VM: That's a good question. I think for most companies it's still a ways off, both in terms of having the volition to spend that much capital on computes, collect the data, and actually make it happen, and, also, in terms of access to people who can productize these kinds of stuff in a useful way, which is something that's worth getting into, I think, because a model that just writes blog posts for people is not something that anyone wants, I would say.
The optimal product here, I think, more carefully considers the human-computer interaction challenges around the fact that, for example, people want to be creative. They want to produce thoughtful, unique, original, meaningful content that their readers will get value out of, rather than just pushing a button and producing drivel, which is, you know, an end-state that we could converge to if we're not careful. So yeah, there's definitely a bunch of product challenges to think about there around these things.
To zoom back out and answer your question, I think there are already features like this in products that we use and love every day, like Gmail. Gmail's Smart Compose is mind-blowing, and it kind of just snuck up on us. It's actually mind-blowing because it, to a remarkable degree, knows what I'm going to say. And sometimes it makes me more polite. I find myself accepting its suggestions quite often. This is in production now. Hundreds of millions, if not billions, of people are using it. It's gotten better very fast.
RM: That's true. Like, since the day it came out, which hasn't been that long ago, it is already way better.
VM: There's some lead time between when technology becomes available to Google and when it becomes accessible to other companies. That process happens through both lots of research and, also, APIs and ecosystems changing and making it possible for integrations to startups to get access to this kind of tech.
I think all that's just going to accelerate. I think products like these are going to become far more common just because of the huge time savings. But, we're encountering new kinds of issues now, in that these models, they might be able to roll out a bunch of text, but there's no guarantee that the things that they're saying are true. And obviously, text that isn't true is a major issue in global geopolitical discourse and will be an issue if you aren't checking these concerns, also, in business communication. World modeling now becomes a concern. How do we ground these models in what's happening in the world so that they can actually roll out these language models in a way that's consistent with reality instead of just looking at transition tokens for probabilities for words?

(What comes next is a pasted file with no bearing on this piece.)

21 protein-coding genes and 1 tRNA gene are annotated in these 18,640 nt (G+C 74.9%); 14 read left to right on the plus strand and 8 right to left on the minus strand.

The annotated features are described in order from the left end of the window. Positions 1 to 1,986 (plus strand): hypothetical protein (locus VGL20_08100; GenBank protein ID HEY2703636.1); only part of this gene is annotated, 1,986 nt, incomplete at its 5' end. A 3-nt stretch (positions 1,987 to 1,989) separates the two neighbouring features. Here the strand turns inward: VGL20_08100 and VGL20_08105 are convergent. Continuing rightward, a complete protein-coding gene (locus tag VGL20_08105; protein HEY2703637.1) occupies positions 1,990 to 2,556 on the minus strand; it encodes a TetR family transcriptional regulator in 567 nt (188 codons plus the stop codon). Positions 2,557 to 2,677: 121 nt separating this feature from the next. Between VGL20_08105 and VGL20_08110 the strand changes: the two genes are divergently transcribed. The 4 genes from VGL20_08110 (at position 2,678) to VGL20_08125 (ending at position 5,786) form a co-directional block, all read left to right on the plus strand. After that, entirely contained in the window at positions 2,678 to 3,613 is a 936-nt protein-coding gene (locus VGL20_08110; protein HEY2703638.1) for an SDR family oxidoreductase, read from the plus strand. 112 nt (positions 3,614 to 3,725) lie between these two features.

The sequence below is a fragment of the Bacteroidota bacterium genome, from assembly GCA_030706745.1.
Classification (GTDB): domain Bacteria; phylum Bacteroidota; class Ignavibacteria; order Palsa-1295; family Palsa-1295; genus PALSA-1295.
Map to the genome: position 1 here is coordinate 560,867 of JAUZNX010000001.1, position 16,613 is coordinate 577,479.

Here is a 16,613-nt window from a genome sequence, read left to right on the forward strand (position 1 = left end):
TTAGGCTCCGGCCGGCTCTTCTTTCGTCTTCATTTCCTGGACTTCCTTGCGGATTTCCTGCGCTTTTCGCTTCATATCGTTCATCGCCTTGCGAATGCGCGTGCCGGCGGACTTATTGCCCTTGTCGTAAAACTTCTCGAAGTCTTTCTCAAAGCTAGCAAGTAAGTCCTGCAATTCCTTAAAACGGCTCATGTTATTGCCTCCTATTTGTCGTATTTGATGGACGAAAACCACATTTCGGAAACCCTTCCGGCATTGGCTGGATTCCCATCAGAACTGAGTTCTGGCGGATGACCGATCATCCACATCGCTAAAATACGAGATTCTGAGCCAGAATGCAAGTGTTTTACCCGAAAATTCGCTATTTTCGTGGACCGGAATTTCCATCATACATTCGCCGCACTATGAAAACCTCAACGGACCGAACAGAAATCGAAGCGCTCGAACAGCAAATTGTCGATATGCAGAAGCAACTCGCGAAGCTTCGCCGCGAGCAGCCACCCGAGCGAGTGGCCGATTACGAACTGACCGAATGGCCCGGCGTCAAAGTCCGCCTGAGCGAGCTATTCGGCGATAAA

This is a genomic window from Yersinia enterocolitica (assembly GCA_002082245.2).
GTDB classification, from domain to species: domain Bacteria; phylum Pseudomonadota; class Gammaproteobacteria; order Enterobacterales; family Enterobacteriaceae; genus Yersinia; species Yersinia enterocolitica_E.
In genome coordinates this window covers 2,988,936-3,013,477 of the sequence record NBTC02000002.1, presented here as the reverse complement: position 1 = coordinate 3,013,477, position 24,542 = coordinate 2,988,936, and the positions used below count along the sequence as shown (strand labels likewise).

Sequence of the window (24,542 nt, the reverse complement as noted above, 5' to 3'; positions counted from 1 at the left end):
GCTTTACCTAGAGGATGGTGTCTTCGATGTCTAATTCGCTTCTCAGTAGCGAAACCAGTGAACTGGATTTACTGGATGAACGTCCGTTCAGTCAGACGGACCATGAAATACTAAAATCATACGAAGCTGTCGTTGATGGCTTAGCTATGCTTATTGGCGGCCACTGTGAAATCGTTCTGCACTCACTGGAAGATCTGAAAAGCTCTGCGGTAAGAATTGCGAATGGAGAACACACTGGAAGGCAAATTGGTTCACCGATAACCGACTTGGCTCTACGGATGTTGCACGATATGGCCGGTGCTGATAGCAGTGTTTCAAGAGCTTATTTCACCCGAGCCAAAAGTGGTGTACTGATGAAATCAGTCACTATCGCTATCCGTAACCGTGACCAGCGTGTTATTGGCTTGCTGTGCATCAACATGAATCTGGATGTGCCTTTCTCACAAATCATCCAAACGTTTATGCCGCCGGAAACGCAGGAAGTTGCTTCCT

RM: Really interesting stuff. Just a side note-- do you think that's going to happen using deep learning? Or do you think that people are going to have to move-- there's still some companies working on these, sort of, cognitive architecture models where you have different pieces, some that have pre-built assumptions into them. Like, do you have any particular point of view on where that might come from?
VM: It's a great question. I think there's a symbiosis coming in the near future between the, kind of, historic two worlds of artificial intelligence-- the connectivist world, which is all of deep neural networks, and the symbolic world, which is trying to do things in a more top-down controlled way. We're seeing themes from both being applied to cutting edge RL research all the time. And I imagine that we'll increasingly see human knowledge being put into systems in explicit procedural ways and beyond, and not just in the form of training data. Where you choose to do one or the other is an important question, of course, because there are many problems that are amenable to the learning as soon as you can get a few labels. The number that you need is becoming smaller and smaller, thanks to big pre-trained models and the fact that you can get access to tons of data pretty easily.
RM: When you think about the human-in-the-loop stuff, I think a lot of people don't realize that if you have a human workflow with a machine-in-the-loop, that's also, many times, a human-in-the-loop, where the human activity and interaction with that model is training that model, providing new labels, providing new data sets, expanding the data set.
It's really interesting where all that's going. Let's shift gears a little bit and talk about-- so you've done some traditional engineering work and some machine learning data science type of work. You know, when you look inside HubSpot, how do those teams work together? Do you have, like, one machine learning team, or are you embedded in product groups? How do you guys work with the engineering teams there?